Cottonwood Spring became a significant water stop for teamsters, miners, and prospectors. Several gold mines were constructed near the oasis due to the necessity of water to process gold. Near the spring, visitors can see what's left of an arrastra, a more primitive gold mill. Concrete ruins of two other gold mills that existed later can also be seen.

Several hiking trails start at Cottonwood Spring. A three-mile loop trail that leads to Mastodon Peak provides fascinating geology and excellent views, as well as the Winona Mill Site and Mastodon Mine. A short trail takes hikers to what's left of Moorten's Mill through desert will and palo verde trees. Another short trail leads to a dry falls and past a second oasis as visitors walk down the easy Cottonwood Wash path. Red-spotted toads and rushing water can be seen at the falls during wet years. Bighorn sheep are often spotted during the early hours as they come for water. The Lost Palms Oasis trail is a much longer hike, eight miles total round trip, and offers the park's largest stand of fan palms.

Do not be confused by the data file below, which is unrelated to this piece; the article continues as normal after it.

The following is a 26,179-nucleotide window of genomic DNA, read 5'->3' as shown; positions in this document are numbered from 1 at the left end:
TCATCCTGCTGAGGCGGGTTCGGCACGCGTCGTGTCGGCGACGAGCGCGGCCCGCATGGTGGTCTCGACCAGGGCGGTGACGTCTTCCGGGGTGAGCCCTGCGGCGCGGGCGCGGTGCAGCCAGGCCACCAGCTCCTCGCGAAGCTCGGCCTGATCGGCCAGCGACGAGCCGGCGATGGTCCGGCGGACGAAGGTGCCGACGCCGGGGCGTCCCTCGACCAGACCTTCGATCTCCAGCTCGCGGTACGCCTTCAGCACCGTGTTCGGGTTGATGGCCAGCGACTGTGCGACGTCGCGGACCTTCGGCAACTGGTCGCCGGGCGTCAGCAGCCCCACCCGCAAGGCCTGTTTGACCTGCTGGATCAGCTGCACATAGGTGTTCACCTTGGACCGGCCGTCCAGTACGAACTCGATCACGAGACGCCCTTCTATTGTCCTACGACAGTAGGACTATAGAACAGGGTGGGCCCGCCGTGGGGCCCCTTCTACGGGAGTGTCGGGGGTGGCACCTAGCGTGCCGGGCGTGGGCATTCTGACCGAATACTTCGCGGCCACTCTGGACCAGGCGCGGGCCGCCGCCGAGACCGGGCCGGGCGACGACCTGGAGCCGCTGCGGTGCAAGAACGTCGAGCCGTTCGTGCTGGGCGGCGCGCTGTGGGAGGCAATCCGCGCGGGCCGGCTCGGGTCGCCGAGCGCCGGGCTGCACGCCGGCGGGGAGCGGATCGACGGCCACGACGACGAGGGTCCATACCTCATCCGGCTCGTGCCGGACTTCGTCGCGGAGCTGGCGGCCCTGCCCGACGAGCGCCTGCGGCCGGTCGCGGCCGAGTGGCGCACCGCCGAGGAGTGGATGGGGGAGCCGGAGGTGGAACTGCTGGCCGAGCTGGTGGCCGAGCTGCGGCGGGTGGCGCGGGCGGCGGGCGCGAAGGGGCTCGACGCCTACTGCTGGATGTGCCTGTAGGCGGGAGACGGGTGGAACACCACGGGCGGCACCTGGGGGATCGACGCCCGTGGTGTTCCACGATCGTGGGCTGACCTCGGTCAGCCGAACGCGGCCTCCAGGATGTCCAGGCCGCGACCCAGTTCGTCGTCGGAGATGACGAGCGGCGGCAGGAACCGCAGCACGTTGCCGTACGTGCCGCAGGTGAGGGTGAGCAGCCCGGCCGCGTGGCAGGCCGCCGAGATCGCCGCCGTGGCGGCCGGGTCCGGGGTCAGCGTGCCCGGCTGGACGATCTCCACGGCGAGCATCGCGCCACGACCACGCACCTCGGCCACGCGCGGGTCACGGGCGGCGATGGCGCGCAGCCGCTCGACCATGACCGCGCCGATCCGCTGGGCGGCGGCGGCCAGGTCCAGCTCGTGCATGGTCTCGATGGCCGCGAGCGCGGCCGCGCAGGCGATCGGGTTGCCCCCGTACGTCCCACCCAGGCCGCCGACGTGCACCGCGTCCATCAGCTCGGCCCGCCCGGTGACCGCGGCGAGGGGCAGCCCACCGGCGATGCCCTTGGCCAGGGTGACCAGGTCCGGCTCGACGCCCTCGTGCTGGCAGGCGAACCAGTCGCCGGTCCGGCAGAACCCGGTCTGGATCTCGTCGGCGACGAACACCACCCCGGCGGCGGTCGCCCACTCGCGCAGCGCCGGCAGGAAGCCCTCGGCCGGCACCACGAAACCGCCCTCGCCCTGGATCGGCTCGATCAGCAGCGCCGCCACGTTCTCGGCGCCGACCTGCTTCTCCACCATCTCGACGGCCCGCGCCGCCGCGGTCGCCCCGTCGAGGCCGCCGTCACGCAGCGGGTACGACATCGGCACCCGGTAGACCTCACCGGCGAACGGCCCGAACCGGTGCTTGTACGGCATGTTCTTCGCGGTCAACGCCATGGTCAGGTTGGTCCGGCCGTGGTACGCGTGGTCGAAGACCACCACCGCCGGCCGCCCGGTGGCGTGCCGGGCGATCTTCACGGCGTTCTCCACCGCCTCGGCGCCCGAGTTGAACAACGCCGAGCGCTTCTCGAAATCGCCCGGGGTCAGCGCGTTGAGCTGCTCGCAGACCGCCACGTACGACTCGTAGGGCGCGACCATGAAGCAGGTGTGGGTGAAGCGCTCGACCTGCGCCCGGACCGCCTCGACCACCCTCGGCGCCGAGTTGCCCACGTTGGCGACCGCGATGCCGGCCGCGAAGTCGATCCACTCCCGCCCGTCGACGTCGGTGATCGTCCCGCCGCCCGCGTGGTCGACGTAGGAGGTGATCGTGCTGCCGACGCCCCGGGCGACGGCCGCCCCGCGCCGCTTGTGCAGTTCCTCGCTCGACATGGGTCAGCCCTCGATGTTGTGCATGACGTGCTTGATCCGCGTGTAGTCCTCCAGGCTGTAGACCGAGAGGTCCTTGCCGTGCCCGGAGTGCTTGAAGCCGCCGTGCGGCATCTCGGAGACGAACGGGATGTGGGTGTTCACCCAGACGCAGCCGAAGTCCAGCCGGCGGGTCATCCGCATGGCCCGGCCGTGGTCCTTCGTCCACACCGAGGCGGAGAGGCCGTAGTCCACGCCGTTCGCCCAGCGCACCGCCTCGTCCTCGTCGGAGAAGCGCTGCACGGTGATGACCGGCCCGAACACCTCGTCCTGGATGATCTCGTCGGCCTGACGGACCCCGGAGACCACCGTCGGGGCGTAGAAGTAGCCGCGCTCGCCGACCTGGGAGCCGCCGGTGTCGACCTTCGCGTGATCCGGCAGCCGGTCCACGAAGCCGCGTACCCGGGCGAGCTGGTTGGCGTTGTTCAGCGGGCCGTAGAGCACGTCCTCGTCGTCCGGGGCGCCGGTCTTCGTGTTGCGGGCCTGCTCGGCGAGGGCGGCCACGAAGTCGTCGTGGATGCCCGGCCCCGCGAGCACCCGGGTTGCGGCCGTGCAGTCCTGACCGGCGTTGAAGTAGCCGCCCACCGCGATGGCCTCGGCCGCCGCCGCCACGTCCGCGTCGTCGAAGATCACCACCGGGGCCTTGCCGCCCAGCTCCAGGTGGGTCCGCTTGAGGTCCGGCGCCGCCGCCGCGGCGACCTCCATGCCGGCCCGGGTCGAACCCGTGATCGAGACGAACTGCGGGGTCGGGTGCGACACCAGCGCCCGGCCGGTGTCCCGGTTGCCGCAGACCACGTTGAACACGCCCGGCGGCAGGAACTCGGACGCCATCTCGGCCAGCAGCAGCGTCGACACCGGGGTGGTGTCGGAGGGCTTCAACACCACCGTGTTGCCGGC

Cottonwood Spring is also among the best spots in Joshua Tree National Park for birding. Visitors should bring a pair of binoculars and sit for a while. Half a mile along a trail from the spring is a campground. Shaded picnic tables, restrooms, and water are all provided at the campground.

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4.Covington Flats & Indian Cove

Covington Flats & Indian Cove
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Many of Joshua Tree National Park's largest pinyon pines, junipers, and Joshua trees are found near the Covington Flats' dirt roads. The dirt road running through Covington, located in the park's northwestern section, is 3.8 miles long from the picnic area in Covington Flats to Eureka Peak. The road, while steep close to the end, provides views of the Morongo Basin, surrounding mountain, and Palm Springs from the top. The area is situated between Joshua Tree and Black Rock Canyon. Several trails are available in the Coving Flats area, as well as opportunities for backcountry camping.